8. Compensatory awards, settlements, and retroactive benefits are often issued in several smaller payments instead of one large payment. These types of payments are considered unearned income.
  9. Some lump sums are paid for previous time periods; these are considered retroactive lump sums. We can only count the portion of a lump sum payment that is for a previous period as a resource. We count any portion that is for the current period as income. However, with prospective budgeting we normally will not be able to budget the current month's income against the household’s benefits.

    Example: Bill was laid off from his job at a chicken processing plant in March. He received $3,000 in severance pay and $1,200 payout for accrued vacation leave.

    • Because the severance pay is not for a previous period, we must count it as income for March. We count any remaining amount as a resource in following months.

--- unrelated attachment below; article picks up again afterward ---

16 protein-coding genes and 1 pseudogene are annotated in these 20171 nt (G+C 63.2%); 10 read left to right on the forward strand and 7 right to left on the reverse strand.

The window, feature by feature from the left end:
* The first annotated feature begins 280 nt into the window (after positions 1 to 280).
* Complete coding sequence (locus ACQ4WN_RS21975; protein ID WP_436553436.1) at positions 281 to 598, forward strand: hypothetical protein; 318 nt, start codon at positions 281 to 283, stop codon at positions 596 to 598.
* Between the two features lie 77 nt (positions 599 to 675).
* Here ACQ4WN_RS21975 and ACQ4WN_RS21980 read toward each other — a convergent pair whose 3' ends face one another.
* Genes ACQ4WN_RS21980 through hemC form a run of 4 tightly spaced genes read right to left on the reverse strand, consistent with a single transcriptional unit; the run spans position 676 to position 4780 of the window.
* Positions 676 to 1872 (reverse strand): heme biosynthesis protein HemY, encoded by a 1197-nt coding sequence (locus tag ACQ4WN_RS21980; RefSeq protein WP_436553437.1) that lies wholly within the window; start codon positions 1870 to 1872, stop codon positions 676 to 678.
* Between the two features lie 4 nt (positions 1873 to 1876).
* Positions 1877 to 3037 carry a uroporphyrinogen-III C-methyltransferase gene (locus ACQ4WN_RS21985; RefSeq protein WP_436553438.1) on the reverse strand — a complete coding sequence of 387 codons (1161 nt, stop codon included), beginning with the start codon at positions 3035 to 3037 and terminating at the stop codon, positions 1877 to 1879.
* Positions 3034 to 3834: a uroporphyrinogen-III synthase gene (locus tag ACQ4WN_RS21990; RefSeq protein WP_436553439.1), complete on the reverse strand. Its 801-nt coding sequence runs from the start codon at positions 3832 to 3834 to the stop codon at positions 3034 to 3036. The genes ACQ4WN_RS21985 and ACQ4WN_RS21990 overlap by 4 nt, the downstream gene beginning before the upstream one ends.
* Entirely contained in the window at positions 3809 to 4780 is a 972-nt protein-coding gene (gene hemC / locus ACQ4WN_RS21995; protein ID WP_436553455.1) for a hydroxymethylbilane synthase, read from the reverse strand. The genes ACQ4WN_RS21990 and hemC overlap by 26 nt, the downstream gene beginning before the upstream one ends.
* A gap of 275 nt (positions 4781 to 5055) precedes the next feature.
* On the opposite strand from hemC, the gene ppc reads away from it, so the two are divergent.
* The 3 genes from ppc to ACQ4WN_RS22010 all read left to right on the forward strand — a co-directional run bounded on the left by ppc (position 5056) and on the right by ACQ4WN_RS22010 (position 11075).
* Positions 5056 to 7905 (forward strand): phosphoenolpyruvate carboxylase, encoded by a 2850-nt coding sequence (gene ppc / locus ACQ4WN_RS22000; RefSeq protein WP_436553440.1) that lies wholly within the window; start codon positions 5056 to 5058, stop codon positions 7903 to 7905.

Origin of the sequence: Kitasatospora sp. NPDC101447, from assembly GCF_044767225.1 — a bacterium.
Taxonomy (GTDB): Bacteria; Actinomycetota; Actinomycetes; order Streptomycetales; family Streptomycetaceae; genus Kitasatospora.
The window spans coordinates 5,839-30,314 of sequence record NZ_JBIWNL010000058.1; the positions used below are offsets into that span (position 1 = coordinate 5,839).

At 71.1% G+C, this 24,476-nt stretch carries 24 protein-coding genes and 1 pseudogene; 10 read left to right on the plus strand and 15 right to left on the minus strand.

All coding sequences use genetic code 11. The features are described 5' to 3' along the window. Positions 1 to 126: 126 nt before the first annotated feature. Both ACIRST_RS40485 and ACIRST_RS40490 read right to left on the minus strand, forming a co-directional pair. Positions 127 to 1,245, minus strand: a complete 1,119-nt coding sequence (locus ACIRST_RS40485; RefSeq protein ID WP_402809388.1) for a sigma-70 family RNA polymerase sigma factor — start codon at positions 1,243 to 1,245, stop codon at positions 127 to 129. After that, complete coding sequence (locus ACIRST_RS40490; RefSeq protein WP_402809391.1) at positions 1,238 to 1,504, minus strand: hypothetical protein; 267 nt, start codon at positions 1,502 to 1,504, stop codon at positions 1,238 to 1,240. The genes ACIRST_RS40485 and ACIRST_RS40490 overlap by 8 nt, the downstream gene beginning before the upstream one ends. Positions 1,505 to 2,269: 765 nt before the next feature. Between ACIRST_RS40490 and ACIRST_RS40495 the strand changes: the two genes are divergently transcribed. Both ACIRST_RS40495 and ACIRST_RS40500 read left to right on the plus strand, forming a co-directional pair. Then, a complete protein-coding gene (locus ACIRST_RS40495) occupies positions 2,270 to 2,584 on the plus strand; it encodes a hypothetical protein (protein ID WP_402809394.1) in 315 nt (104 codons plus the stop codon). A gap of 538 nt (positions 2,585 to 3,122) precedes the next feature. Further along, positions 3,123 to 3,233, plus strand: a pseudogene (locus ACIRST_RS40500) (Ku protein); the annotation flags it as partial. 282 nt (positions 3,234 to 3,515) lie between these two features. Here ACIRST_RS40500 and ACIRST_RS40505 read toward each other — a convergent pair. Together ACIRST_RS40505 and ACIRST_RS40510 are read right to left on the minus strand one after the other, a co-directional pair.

• The payout of accrued vacation leave is for a previous period. We would count this portion of the payment as a resource.

    Example: Sharon received a $6,000 lump sum payment of Supplemental Security Income (SSI) benefits in April. Sharon’s award letter indicated that her disability was approved for a fixed period of time and she will not receive ongoing benefits. The letter shows that $5,300 is for a prior period of time, but $700 of the payment is for the current month and next month’s benefits.

    • We count the portion of the lump sum paid for prior months as a resource in April.
    • We count the $700 portion that is not for a previous period as Sharon’s income.